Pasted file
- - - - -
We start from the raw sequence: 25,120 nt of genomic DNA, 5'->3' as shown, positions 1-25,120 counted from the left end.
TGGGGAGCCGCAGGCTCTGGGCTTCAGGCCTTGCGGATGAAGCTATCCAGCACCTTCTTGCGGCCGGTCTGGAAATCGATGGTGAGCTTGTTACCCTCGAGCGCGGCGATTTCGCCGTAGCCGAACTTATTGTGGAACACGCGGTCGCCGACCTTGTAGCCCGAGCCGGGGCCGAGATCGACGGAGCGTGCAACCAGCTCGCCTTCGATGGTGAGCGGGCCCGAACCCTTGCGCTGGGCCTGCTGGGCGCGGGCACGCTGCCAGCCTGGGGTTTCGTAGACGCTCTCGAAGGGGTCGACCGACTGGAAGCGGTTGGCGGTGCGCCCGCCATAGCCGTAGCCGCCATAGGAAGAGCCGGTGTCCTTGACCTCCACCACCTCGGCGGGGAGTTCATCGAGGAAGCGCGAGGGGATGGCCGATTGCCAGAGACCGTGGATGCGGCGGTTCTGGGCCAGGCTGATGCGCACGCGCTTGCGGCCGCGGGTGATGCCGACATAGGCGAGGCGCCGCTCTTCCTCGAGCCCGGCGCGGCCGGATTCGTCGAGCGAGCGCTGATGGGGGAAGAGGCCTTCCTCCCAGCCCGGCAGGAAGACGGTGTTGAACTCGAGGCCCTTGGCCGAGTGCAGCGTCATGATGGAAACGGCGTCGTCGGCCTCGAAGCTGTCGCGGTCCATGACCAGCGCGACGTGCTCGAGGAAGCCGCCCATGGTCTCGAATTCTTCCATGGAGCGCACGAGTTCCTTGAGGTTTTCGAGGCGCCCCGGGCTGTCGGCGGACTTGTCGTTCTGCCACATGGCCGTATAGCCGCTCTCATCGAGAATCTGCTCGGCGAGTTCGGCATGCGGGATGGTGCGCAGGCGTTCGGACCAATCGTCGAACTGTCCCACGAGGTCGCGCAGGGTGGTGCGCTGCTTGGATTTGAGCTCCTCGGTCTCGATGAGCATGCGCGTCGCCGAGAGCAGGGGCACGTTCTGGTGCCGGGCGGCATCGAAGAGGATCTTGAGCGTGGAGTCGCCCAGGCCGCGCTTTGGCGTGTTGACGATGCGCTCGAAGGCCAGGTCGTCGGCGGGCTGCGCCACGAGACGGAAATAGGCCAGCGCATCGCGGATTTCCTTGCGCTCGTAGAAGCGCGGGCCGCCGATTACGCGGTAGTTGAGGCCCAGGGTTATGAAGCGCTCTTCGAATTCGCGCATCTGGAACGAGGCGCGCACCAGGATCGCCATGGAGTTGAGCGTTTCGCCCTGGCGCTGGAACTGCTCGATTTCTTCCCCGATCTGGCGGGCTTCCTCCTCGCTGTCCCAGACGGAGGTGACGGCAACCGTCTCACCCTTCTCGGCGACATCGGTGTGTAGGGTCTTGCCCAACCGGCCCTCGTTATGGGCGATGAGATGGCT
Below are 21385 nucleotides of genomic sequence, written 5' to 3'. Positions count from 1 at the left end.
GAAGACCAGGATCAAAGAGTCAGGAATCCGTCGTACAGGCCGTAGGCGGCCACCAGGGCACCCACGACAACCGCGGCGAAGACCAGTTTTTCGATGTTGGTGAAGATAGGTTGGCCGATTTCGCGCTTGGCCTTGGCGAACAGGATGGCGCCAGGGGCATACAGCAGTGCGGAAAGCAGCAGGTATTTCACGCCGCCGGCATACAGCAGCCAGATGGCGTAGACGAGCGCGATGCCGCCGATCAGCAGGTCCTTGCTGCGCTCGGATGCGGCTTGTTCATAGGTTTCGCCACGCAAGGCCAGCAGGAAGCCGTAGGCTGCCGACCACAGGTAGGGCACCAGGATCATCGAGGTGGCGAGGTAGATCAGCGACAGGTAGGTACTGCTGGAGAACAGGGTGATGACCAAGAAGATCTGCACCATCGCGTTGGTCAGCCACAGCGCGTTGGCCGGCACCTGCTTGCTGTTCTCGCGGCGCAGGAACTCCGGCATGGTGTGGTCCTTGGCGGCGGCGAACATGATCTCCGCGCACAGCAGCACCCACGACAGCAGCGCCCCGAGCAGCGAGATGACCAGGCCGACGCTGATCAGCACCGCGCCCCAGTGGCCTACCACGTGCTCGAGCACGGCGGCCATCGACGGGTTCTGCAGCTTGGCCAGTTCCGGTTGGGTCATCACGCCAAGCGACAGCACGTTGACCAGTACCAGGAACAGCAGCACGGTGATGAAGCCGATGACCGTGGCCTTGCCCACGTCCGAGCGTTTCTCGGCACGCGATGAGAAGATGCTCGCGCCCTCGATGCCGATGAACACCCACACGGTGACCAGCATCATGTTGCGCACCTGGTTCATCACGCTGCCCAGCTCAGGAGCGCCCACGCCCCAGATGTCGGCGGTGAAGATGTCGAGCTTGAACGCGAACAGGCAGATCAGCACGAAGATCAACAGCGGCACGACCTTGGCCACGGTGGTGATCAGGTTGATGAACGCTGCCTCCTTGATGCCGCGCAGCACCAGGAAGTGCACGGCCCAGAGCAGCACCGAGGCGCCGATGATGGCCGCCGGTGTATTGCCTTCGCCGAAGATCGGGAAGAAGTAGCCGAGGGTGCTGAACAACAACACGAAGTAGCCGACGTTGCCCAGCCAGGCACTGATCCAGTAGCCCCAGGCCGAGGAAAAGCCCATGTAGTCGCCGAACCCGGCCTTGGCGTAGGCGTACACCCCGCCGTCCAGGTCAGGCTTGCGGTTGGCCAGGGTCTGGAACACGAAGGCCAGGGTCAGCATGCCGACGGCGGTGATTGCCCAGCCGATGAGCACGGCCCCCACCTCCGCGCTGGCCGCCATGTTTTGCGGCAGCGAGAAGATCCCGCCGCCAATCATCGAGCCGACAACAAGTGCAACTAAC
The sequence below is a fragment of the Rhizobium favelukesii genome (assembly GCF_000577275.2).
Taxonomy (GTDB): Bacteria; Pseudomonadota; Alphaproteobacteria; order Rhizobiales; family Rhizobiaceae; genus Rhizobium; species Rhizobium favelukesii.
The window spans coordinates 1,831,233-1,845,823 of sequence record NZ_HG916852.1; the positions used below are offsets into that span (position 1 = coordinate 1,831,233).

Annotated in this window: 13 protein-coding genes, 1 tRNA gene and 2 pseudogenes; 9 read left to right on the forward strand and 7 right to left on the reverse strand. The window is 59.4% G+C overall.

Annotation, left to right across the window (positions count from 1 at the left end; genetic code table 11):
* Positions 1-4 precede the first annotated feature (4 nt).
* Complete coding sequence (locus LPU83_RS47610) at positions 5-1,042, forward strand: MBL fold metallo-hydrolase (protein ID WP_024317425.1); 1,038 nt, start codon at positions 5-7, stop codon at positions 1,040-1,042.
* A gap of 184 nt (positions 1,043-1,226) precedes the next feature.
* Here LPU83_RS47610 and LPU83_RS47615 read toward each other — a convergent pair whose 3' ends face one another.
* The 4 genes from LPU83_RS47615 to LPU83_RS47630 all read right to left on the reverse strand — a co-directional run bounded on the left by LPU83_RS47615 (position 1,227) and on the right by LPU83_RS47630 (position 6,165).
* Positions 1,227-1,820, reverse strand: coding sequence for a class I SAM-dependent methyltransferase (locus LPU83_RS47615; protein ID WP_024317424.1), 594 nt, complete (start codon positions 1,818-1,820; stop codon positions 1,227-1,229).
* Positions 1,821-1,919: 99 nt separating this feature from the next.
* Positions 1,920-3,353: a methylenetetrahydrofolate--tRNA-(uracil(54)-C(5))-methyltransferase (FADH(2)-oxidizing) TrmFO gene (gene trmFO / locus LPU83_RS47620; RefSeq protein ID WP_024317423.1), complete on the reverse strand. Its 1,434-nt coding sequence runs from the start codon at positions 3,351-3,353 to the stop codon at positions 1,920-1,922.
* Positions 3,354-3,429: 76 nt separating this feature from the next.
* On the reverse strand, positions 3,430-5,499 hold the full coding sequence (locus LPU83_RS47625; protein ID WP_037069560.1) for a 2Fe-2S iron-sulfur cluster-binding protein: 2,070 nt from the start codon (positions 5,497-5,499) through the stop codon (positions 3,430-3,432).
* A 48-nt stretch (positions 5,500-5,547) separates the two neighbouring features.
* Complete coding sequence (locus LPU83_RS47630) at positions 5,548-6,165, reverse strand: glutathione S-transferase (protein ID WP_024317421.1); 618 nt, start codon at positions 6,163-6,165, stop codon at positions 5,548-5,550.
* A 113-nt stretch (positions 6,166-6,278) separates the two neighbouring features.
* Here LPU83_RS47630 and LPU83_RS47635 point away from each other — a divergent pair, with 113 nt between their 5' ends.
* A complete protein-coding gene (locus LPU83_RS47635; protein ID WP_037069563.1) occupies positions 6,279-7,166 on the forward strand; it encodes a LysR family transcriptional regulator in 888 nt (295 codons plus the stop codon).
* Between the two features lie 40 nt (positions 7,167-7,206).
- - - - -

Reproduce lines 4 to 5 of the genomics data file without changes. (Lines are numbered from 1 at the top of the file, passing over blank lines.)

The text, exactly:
GAAGACCAGGATCAAAGAGTCAGGAATCCGTCGTACAGGCCGTAGGCGGCCACCAGGGCACCCACGACAACCGCGGCGAAGACCAGTTTTTCGATGTTGGTGAAGATAGGTTGGCCGATTTCGCGCTTGGCCTTGGCGAACAGGATGGCGCCAGGGGCATACAGCAGTGCGGAAAGCAGCAGGTATTTCACGCCGCCGGCATACAGCAGCCAGATGGCGTAGACGAGCGCGATGCCGCCGATCAGCAGGTCCTTGCTGCGCTCGGATGCGGCTTGTTCATAGGTTTCGCCACGCAAGGCCAGCAGGAAGCCGTAGGCTGCCGACCACAGGTAGGGCACCAGGATCATCGAGGTGGCGAGGTAGATCAGCGACAGGTAGGTACTGCTGGAGAACAGGGTGATGACCAAGAAGATCTGCACCATCGCGTTGGTCAGCCACAGCGCGTTGGCCGGCACCTGCTTGCTGTTCTCGCGGCGCAGGAACTCCGGCATGGTGTGGTCCTTGGCGGCGGCGAACATGATCTCCGCGCACAGCAGCACCCACGACAGCAGCGCCCCGAGCAGCGAGATGACCAGGCCGACGCTGATCAGCACCGCGCCCCAGTGGCCTACCACGTGCTCGAGCACGGCGGCCATCGACGGGTTCTGCAGCTTGGCCAGTTCCGGTTGGGTCATCACGCCAAGCGACAGCACGTTGACCAGTACCAGGAACAGCAGCACGGTGATGAAGCCGATGACCGTGGCCTTGCCCACGTCCGAGCGTTTCTCGGCACGCGATGAGAAGATGCTCGCGCCCTCGATGCCGATGAACACCCACACGGTGACCAGCATCATGTTGCGCACCTGGTTCATCACGCTGCCCAGCTCAGGAGCGCCCACGCCCCAGATGTCGGCGGTGAAGATGTCGAGCTTGAACGCGAACAGGCAGATCAGCACGAAGATCAACAGCGGCACGACCTTGGCCACGGTGGTGATCAGGTTGATGAACGCTGCCTCCTTGATGCCGCGCAGCACCAGGAAGTGCACGGCCCAGAGCAGCACCGAGGCGCCGATGATGGCCGCCGGTGTATTGCCTTCGCCGAAGATCGGGAAGAAGTAGCCGAGGGTGCTGAACAACAACACGAAGTAGCCGACGTTGCCCAGCCAGGCACTGATCCAGTAGCCCCAGGCCGAGGAAAAGCCCATGTAGTCGCCGAACCCGGCCTTGGCGTAGGCGTACACCCCGCCGTCCAGGTCAGGCTTGCGGTTGGCCAGGGTCTGGAACACGAAGGCCAGGGTCAGCATGCCGACGGCGGTGATTGCCCAGCCGATGAGCACGGCCCCCACCTCCGCGCTGGCCGCCATGTTTTGCGGCAGCGAGAAGATCCCGCCGCCAATCATCGAGCCGACAACAAGTGCAACTAAC
The sequence below is a fragment of the Rhizobium favelukesii genome (assembly GCF_000577275.2).